Trust and cooperationPublished 8:06pm Saturday, February 2, 2013
It was a long time coming, but the Nansemond Indian Tribal Association finally inked a deal with the city of Suffolk for the transfer of property at Lone Star Lakes Park that will be used to re-create a 17th-century Indian village that once stood near the site.
The agreement, which was signed by tribal leaders on Thursday, brings to an end years of negotiations between the city and the Nansemond Indian Tribal Association over the property set aside for what is slated to become “Mattanock Town.”
City Council had voted in November 2010 to direct staff to transfer the 70-acre parcel, but the tribe’s lawyers had trouble with some provisions in the agreement and had advised them not to sign it. Last month, council members voted to give the tribe an ultimatum: Sign the agreement by June 30 the way it had been drafted or risk having it rescinded completely.
On Thursday, tribal leaders seem to have done just that, but only after a meeting with Mayor Linda Johnson, during which, the mayor had told a reporter previously, she intended to assure the Nansemonds she was personally committed to finding a way to make the project come to fruition.
Those assurances seem to have made the difference, as city staff members said Thursday the signed agreement was materially unchanged from the one the tribe’s lawyers had said would not give the Nansemond Indian Tribal Association clear ownership of the property.
It may be that in the final analysis, the tribe considered an imperfect agreement to be superior to no agreement. Chief Barry Bass has remained publicly silent about the deal since it was signed, though he was quoted in a city press release announcing the transfer as saying, “We appreciate the faith that Mayor Johnson and City Council have in the project. We are also thankful for the continued support of the citizens of Suffolk. We will make this a project that not only preserves our heritage but also is something the citizens of Suffolk will be proud to have in their city.”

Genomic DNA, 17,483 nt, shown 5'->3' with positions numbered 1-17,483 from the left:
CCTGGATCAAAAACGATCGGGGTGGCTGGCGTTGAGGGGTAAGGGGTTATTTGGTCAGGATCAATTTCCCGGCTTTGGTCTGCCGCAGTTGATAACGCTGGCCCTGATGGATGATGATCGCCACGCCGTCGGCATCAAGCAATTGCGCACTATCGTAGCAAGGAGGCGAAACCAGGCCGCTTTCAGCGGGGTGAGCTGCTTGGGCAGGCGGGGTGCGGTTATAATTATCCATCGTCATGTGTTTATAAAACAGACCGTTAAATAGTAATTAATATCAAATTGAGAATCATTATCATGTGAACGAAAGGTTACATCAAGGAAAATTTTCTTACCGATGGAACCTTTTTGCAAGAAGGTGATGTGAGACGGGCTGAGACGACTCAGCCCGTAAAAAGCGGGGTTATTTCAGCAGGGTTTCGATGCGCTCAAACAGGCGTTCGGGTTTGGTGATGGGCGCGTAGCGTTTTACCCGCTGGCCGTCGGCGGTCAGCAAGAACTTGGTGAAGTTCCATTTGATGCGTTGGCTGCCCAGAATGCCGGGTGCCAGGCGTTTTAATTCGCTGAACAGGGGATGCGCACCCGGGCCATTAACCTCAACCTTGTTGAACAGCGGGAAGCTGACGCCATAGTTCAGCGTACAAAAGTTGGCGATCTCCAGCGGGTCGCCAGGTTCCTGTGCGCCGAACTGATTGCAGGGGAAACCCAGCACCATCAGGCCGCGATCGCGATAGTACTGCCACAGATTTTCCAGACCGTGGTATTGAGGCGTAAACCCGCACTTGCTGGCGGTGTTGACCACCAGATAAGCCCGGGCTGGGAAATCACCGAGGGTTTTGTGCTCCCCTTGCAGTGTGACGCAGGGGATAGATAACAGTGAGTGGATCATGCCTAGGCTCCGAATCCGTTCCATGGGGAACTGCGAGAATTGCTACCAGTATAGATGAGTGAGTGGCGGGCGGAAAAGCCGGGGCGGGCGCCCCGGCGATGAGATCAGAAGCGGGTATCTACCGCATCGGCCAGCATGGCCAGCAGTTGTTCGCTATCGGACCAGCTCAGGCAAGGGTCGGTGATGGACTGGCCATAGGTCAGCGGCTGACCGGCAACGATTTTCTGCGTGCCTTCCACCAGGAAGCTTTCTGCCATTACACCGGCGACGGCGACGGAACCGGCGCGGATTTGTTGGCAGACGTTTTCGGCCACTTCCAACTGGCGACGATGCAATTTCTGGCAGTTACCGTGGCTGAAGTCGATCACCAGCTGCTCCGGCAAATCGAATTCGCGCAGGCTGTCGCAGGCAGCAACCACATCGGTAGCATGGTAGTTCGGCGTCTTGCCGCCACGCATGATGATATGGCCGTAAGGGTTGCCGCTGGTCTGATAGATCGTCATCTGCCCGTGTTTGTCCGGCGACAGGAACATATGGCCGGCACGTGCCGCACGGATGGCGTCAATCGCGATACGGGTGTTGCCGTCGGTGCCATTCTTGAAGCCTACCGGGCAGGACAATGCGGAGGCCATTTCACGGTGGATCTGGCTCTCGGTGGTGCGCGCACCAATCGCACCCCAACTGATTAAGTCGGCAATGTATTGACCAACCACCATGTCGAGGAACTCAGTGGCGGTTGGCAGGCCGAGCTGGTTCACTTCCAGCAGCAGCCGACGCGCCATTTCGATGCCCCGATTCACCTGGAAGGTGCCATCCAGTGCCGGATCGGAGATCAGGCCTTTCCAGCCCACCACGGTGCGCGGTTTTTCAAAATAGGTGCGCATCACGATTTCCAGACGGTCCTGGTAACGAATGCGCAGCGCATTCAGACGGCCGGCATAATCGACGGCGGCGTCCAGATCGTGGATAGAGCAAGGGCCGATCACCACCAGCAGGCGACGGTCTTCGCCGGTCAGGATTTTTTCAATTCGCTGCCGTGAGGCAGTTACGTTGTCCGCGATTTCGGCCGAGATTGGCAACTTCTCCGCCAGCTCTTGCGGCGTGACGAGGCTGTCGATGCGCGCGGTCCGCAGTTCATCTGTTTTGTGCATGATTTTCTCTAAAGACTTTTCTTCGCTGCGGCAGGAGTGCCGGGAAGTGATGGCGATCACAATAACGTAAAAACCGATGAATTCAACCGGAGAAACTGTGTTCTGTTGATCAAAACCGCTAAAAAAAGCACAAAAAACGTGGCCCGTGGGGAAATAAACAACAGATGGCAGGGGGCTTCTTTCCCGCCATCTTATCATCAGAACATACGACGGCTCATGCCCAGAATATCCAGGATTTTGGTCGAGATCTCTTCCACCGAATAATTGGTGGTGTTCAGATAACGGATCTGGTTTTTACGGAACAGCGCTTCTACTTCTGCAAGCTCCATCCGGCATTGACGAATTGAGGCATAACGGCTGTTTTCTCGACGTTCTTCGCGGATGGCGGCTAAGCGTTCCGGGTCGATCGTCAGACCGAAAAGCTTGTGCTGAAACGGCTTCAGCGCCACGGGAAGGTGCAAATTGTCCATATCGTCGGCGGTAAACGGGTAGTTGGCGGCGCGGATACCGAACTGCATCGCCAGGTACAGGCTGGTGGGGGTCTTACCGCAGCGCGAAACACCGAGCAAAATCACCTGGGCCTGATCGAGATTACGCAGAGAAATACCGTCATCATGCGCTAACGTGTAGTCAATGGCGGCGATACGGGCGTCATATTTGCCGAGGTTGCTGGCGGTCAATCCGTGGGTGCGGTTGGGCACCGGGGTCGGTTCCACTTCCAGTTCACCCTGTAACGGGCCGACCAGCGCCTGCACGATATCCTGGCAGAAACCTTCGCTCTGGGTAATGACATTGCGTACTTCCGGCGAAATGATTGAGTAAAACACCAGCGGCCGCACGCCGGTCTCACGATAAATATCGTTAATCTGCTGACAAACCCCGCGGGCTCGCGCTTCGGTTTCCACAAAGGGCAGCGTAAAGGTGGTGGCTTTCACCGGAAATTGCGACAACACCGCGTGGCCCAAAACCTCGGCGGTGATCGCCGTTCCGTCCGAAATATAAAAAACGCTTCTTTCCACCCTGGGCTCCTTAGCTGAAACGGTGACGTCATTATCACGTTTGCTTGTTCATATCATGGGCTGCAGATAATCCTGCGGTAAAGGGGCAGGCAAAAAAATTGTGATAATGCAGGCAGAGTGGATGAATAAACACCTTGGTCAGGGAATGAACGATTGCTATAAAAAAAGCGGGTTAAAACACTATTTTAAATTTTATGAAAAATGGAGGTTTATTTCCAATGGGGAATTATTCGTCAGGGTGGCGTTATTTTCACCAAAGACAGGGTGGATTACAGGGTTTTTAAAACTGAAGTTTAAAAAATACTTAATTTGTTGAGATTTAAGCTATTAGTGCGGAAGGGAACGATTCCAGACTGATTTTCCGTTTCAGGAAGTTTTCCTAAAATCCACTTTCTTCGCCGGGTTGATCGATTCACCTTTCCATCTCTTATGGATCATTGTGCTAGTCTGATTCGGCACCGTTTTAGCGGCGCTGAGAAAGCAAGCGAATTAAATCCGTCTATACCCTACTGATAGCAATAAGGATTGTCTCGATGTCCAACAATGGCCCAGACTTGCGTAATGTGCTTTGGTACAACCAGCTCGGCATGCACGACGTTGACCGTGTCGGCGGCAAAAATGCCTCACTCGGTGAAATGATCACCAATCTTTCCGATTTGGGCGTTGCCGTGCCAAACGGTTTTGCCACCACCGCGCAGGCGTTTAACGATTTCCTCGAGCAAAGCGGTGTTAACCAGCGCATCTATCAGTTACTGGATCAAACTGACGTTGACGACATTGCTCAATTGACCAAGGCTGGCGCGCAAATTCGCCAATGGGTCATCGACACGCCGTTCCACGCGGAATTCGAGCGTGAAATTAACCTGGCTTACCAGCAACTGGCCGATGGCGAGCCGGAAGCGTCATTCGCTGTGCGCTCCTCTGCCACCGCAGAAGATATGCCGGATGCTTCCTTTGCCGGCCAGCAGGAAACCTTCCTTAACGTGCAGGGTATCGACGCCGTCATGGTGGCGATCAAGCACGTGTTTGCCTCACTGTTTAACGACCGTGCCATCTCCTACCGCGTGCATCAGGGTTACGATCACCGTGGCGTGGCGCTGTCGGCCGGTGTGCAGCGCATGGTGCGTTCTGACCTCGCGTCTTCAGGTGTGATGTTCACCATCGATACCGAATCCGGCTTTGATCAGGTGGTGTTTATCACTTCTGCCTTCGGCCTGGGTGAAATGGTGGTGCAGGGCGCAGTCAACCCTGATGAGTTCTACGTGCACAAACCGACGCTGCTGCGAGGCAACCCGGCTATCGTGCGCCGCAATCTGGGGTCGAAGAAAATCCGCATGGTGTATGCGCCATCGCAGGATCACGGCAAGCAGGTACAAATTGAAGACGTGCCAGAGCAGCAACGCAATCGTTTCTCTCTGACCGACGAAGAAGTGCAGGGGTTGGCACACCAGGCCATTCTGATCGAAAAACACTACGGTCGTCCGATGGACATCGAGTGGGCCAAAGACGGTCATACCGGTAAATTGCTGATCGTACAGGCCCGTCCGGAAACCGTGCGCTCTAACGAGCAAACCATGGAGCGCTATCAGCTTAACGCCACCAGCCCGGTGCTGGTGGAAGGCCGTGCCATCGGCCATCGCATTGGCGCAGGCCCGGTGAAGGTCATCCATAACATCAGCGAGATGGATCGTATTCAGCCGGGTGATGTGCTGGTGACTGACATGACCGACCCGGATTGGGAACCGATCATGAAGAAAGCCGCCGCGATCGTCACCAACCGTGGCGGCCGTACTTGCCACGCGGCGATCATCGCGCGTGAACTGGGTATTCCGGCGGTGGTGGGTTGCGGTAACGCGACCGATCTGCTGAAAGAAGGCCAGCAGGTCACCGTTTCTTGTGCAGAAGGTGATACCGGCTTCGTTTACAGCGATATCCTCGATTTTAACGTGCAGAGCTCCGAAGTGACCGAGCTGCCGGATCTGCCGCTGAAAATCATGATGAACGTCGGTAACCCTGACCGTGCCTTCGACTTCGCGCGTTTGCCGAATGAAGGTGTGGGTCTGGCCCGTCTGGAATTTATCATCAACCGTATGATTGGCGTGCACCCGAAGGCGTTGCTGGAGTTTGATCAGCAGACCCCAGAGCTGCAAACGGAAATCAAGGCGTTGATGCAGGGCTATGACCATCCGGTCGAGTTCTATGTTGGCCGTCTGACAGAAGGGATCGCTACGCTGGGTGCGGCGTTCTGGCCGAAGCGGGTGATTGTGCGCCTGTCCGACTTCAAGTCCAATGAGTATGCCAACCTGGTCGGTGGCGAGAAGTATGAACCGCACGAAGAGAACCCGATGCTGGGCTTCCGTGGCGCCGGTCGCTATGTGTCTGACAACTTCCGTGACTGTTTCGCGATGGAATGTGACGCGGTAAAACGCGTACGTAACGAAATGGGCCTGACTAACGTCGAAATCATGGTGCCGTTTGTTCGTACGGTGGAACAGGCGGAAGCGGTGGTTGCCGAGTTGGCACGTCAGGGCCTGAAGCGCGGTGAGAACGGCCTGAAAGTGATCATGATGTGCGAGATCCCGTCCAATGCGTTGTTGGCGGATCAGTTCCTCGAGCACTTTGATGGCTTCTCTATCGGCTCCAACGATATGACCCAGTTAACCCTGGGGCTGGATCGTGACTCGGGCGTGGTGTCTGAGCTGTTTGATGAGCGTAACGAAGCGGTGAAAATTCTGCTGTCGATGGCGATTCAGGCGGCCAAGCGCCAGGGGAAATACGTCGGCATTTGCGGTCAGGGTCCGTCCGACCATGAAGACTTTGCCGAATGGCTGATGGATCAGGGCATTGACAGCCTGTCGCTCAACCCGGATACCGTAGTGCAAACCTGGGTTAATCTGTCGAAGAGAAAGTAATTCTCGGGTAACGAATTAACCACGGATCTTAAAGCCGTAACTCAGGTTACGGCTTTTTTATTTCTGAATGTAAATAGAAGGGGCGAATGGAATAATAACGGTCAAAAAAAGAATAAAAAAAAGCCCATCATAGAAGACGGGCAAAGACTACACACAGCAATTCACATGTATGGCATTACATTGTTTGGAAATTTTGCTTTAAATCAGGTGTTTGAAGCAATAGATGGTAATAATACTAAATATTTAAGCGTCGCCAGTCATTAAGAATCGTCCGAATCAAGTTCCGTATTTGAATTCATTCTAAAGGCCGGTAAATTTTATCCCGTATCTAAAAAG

Johnson, in the same press release, referred to the need for “trust and the ability to work together” between the city and the tribe. Her meeting with Bass was intended to convey that trust and confirm the tribe is willing to work with the city to bring the project to completion.
It’s good to see the agreement finally signed and to know the Nansemond Tribe is ready to begin work on this project, which will be important to the tribe’s heritage in Suffolk and to the city’s tourism industry. We hope the spirit of trust and cooperation continues for both parties.